The updated flu vaccine may work better than last year's did against the H3N2 strain but public health experts once again expect it to underperform.

Flu vaccine to underperform again

Epidemiologist expects less than ideal protection against resurgent H3N2 flu strain but better than 'zero' last year

There are signs the flu season may hit B.C. early and hard and public health officials are warning they expect the flu vaccine to again be less effective than they’d like.

The most dangerous influenza type for vulnerable people is the H3N2 strain that was dominant in last year’s severe flu season.

But because of a genetic mismatch, the vaccine provided last year was useless in warding off H3N2, according to B.C. Centre for Disease Control epidemiologist Dr. Danuta Skowronski.

That component of the vaccine was replaced on orders of the World Health Organization, but preliminary evidence suggests the new version will still not be a good match against H3N2, falling well short of the 60 to 70 per cent protection rates against other flu strains in most years.

“I believe it’s going to be better than last year – in other words I don’t think it’s going to be zero – but by how much, I can’t say,” Skowronski said.

She said there’s good reason to hope it may be 40 to 60 per cent effective overall, adding she continues to recommend the vaccine, particularly for those more vulnerable.

“If you are a high-risk person, especially with heart and lung conditions or elderly, even if you’re looking at vaccine protection of 30, 40 or 50 per cent, you’re still better off than if you’re unvaccinated.”

Flu vaccine will be widely available by November and may be offered sooner than that in high-risk settings like residential care homes.

Epidemiologists had expected H3N2 would be less prevalent this year, with more of a mix of H1N1 and influenza B strains also in circulation, making the mismatch less of a worry.

But Skowronski noted there have already been two H3N2 outbreaks in long-term care homes in B.C.’s Vancouver Coastal health region – one in the summer and another in late September.

“To have had outbreak activity already in the summer is very unusual,” she said. “We are monitoring that closely for the possibility of an early season.”

Apart from last year, B.C. hasn’t seen flu outbreaks this early since 2009.

Last year, with H3N2 widespread and the mismatched vaccine offering no defence, there were 175 outbreaks in long-term care homes.

That was the highest number in more than a decade and twice as many outbreaks as the previous peak year of 2012.

Skowronski acknowledged the mismatch problems threaten to erode public confidence in the flu vaccine but hopes vulnerable patients are not dissuaded.

“For me, it would be a double tragedy, frankly, if coming out of last season our high-risk people lost faith and did not get the vaccine.”

While influenza is a “miserable” illness, Skowronski said it’s not life-threatening to healthy people, for whom vaccination is still encouraged but a matter of personal preference.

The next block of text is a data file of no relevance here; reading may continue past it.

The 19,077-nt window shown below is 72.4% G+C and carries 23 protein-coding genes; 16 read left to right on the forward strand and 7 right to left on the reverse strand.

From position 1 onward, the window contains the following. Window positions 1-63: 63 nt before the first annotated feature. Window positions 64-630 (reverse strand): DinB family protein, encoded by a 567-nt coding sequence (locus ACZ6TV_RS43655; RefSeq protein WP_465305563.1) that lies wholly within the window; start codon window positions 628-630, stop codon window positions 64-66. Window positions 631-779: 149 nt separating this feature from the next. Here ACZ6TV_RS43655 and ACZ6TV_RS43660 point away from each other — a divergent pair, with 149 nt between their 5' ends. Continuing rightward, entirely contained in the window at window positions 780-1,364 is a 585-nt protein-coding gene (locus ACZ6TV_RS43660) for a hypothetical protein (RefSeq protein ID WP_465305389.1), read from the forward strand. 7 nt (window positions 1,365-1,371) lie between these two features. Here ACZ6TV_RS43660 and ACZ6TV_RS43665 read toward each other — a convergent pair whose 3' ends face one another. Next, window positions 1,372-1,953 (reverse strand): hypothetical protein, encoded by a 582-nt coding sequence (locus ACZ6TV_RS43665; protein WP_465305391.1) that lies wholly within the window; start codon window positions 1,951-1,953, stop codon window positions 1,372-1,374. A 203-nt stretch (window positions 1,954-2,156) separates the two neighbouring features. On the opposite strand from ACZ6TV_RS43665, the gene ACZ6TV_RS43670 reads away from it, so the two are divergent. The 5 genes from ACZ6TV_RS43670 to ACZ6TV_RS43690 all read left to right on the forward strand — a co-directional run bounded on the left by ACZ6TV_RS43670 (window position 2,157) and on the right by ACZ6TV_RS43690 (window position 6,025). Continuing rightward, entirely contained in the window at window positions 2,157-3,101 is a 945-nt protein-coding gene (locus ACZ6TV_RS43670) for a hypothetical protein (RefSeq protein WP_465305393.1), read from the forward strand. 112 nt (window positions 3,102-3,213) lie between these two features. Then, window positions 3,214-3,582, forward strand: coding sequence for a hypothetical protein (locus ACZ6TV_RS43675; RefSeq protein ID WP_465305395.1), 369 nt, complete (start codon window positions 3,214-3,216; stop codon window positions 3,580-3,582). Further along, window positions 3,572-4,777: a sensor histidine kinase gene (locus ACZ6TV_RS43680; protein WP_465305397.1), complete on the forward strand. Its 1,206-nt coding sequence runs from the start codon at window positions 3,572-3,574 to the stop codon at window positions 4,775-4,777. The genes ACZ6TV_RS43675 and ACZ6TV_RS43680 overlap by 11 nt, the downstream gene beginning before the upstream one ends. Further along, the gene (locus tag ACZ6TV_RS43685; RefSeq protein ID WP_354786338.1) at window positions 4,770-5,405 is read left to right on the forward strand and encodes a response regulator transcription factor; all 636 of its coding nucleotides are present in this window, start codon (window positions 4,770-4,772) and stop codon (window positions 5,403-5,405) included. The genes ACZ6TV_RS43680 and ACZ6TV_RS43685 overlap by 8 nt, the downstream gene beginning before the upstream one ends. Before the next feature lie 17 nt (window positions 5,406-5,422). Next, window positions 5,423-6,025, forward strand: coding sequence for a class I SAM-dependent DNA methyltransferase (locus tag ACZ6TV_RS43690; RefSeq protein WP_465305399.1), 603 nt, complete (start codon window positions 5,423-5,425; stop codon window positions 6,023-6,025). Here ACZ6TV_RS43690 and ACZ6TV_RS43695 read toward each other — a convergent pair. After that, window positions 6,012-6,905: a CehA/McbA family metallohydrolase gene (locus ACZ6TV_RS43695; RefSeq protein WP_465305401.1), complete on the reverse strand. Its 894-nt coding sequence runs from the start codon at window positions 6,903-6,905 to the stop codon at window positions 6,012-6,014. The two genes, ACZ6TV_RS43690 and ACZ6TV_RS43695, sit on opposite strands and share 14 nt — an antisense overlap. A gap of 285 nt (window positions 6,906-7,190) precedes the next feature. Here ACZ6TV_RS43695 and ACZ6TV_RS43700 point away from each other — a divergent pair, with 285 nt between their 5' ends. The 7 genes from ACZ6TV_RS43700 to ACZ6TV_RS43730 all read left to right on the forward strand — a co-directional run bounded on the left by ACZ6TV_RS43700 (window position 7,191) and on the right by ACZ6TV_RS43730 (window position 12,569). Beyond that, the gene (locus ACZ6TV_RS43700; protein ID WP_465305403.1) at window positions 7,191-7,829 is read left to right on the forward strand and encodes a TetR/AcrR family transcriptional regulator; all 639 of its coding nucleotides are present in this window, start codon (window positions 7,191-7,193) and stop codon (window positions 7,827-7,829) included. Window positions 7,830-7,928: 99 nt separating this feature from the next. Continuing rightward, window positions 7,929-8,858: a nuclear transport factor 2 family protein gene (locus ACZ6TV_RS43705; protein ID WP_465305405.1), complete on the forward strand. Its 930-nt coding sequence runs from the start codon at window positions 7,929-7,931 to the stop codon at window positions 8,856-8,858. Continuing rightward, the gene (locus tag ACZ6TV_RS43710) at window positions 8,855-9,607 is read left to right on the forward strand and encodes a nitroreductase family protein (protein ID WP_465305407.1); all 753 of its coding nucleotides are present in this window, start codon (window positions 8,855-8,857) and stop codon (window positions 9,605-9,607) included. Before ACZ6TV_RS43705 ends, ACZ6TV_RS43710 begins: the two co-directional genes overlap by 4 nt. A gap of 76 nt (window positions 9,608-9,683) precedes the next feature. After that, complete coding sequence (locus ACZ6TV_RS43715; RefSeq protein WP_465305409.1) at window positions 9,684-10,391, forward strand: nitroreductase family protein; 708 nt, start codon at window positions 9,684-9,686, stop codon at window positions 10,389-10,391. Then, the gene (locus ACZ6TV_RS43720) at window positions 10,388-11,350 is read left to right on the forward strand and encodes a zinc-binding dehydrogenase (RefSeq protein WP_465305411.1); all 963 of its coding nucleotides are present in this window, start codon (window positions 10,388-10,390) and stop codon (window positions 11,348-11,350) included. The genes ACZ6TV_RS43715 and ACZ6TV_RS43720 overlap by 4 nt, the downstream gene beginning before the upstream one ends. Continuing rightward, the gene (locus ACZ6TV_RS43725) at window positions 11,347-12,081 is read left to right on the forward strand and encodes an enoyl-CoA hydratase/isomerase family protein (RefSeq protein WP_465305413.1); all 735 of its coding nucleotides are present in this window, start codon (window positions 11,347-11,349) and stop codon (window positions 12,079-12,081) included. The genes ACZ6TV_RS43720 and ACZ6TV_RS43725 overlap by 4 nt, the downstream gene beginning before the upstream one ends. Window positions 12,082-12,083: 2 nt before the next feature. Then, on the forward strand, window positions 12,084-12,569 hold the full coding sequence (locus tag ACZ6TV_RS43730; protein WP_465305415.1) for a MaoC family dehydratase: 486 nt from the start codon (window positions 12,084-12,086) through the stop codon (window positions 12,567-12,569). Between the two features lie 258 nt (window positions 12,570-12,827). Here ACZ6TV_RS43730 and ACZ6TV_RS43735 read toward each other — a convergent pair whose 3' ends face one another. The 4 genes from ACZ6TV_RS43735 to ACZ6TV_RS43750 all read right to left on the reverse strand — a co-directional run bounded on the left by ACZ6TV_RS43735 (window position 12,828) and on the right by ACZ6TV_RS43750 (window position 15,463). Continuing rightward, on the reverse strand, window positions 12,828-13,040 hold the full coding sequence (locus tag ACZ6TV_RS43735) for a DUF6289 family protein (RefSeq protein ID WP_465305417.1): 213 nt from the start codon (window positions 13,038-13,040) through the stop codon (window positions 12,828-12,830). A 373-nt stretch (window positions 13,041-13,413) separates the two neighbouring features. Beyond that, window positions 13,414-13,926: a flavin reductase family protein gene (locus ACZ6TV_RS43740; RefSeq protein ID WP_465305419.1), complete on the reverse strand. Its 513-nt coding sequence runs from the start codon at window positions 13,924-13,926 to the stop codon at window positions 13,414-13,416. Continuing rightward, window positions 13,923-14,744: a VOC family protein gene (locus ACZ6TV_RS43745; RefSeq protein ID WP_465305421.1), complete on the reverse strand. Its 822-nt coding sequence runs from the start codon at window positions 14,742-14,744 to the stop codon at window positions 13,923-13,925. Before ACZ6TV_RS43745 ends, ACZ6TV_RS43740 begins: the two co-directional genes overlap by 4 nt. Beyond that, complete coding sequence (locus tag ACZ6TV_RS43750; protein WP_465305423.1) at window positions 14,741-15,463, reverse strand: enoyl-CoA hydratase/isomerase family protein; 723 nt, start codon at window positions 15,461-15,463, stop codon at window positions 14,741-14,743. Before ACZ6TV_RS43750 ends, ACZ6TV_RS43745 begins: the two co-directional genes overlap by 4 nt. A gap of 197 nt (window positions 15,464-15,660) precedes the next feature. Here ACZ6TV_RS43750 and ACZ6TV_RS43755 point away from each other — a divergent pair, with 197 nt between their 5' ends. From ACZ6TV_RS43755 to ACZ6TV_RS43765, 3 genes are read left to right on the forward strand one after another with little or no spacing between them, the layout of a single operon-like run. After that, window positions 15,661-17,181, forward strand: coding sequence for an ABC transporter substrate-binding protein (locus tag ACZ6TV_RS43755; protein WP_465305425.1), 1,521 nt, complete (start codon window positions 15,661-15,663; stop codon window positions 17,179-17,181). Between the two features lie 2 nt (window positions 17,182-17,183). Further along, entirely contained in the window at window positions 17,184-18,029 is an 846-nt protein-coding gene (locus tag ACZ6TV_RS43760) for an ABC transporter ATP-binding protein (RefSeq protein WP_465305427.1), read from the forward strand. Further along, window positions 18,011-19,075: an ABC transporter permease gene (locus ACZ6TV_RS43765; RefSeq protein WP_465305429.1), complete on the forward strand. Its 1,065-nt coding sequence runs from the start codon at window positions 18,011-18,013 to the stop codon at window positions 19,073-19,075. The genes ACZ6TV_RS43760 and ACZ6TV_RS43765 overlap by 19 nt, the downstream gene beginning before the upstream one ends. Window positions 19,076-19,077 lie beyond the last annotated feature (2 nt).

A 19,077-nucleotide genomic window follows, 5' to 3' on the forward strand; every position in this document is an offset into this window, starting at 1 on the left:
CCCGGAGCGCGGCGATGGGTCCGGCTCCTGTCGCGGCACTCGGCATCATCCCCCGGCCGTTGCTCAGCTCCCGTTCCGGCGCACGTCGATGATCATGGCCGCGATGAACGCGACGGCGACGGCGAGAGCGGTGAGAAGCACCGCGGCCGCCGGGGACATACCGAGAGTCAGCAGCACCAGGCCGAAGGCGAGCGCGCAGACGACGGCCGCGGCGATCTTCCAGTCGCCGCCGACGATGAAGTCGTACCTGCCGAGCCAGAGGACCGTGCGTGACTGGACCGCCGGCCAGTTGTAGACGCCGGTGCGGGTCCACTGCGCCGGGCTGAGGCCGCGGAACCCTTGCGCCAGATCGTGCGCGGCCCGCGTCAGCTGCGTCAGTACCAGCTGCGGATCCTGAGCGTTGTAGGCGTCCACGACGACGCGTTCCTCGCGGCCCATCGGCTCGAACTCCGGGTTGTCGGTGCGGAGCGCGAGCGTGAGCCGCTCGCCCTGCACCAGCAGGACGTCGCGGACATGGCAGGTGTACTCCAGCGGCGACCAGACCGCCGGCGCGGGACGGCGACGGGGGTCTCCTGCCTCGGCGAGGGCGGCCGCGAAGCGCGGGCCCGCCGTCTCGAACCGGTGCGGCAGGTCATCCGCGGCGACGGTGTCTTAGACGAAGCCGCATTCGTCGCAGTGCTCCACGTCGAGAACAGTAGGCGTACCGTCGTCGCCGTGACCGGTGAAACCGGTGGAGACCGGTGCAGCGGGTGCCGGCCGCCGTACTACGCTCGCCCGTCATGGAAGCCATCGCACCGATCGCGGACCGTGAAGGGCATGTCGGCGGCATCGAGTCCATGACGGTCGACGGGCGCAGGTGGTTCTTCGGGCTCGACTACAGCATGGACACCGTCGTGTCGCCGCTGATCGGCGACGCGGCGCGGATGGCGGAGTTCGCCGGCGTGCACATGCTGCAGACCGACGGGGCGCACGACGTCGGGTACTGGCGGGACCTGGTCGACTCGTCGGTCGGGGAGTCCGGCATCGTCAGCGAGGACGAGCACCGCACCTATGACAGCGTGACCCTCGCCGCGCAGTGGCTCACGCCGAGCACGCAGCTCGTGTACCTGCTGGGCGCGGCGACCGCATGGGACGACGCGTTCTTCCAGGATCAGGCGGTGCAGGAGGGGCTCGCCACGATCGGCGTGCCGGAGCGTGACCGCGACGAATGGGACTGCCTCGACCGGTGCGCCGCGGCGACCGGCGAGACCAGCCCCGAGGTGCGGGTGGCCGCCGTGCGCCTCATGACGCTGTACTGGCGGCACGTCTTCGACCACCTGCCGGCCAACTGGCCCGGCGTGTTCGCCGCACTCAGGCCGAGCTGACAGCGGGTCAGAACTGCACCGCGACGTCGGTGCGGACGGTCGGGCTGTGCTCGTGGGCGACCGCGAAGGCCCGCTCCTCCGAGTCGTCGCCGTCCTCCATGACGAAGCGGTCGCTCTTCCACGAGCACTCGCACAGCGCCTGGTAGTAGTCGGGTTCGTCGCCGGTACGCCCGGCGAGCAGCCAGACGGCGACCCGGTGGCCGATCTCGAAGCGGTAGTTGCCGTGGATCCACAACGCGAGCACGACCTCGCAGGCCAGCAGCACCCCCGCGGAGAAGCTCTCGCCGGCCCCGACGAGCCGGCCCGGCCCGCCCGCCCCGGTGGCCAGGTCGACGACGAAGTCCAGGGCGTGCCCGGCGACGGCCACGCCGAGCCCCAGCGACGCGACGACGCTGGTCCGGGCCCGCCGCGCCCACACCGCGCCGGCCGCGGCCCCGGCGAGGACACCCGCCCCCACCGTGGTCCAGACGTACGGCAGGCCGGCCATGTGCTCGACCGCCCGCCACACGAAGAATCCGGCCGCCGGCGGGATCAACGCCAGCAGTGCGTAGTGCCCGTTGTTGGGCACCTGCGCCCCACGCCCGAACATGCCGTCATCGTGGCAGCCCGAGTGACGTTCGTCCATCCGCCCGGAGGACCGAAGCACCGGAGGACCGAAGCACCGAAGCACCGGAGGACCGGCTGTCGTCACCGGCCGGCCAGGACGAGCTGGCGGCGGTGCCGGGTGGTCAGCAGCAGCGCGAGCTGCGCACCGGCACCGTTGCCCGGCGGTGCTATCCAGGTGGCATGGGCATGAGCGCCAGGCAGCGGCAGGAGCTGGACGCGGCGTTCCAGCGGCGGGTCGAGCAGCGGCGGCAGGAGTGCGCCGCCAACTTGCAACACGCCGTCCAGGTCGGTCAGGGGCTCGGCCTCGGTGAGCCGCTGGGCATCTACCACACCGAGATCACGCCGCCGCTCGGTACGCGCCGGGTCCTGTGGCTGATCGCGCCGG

About one-third of B.C. residents typically get the flu vaccine each year.

H3N2 vaccines have consistently underperformed in recent years.

Skowronski said more work is needed to try to solve the challenges of accurately gauging the vaccine’s fit against the virus in the lab, and in effectively reproducing a well-matched vaccine without losing its properties.

Also requiring more research, she said, is emerging evidence suggesting repeated use of the vaccine by a given patient diminishes its effectiveness for them in future years.

While the flu vaccine may not perform as well for someone who also received it the previous year as it would for a first-time user, Skowronski said, they’ll still be better off than unvaccinated people.

Her team is trying to recruit more B.C. doctors and nurses to help track the spread of flu strains this year and monitor the effectiveness of this year’s vaccine.

Just Posted

Drivers see some slippery, slushy conditions

Snow in Kelowna Saturday night and into Sunday has made for cautious drivers and pedestrians.

Kelowna’s Gospel Mission serves annual Christmas dinner

Between 700 to 800 meals were served Saturday to the community

Your weekend story highlights

Every Saturday, the Capital News will highlight stories from the week

The Paperboys visit Kelowna

Check out the Rotary Centre for the Arts Jan. 27

Let it snow in Kelowna

Snow is in the forecast for this week

All aboard the Summerland Christmas Express

The first train of the Summerland Christmas Express schedule.

B.C. concert promoter bans Nazi symbols at shows

A man was witnessed making a Nazi salute during a heavy metal show at Pub 340

EDITORIAL: Putting #MeToo to work in your workplace

Workers from top to bottom need to stand together against the bully of sexual harassment

Porter blanks Blades in Rockets’ road trip finale

Rookie netminder stops 40 shots in Kelowna’s last game before Christmas break

All aboard the Summerland Christmas Express

The first train of the Summerland Christmas Express schedule.

Meningococcal clinics open this Sunday

Interior Health is stepping up efforts to get young people vaccinated against Meningococcal.

Update: RCMP arrest domestic assault suspect west of Kamloops.

The RCMP Emergency Response Team made the arrest at around 4:30 p.m.

Owl found dead after eating rat poison leaves B.C. woman concerned

After finding the owl on her Surrey property, Christine Trozzo says the poison is a concern for kids

Change to CPP death benefit panned as insufficient to cover funeral costs

Funeral Services Association of Canada lobbied governments to raise the value to $3,580

Most Read